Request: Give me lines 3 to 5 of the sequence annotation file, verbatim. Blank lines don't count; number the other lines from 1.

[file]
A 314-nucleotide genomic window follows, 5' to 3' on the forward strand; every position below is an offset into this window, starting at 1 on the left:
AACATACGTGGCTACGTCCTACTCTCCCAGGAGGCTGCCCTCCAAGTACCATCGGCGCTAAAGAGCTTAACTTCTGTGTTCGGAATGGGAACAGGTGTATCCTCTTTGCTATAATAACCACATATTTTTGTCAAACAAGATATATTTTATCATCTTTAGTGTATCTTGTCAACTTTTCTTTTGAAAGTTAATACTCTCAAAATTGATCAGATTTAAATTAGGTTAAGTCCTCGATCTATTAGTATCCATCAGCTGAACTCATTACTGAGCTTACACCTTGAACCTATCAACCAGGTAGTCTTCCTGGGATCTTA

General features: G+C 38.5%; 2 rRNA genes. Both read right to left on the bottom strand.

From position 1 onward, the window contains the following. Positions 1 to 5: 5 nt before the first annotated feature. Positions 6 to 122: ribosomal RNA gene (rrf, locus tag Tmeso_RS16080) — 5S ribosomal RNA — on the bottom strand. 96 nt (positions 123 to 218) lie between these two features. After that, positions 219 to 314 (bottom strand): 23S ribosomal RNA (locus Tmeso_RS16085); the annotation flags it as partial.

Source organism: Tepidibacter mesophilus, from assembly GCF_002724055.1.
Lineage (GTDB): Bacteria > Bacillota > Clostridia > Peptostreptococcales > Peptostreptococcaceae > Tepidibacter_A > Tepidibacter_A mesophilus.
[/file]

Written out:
General features: G+C 38.5%; 2 rRNA genes. Both read right to left on the bottom strand.

From position 1 onward, the window contains the following. Positions 1 to 5: 5 nt before the first annotated feature. Positions 6 to 122: ribosomal RNA gene (rrf, locus tag Tmeso_RS16080) — 5S ribosomal RNA — on the bottom strand. 96 nt (positions 123 to 218) lie between these two features. After that, positions 219 to 314 (bottom strand): 23S ribosomal RNA (locus Tmeso_RS16085); the annotation flags it as partial.

Source organism: Tepidibacter mesophilus, from assembly GCF_002724055.1.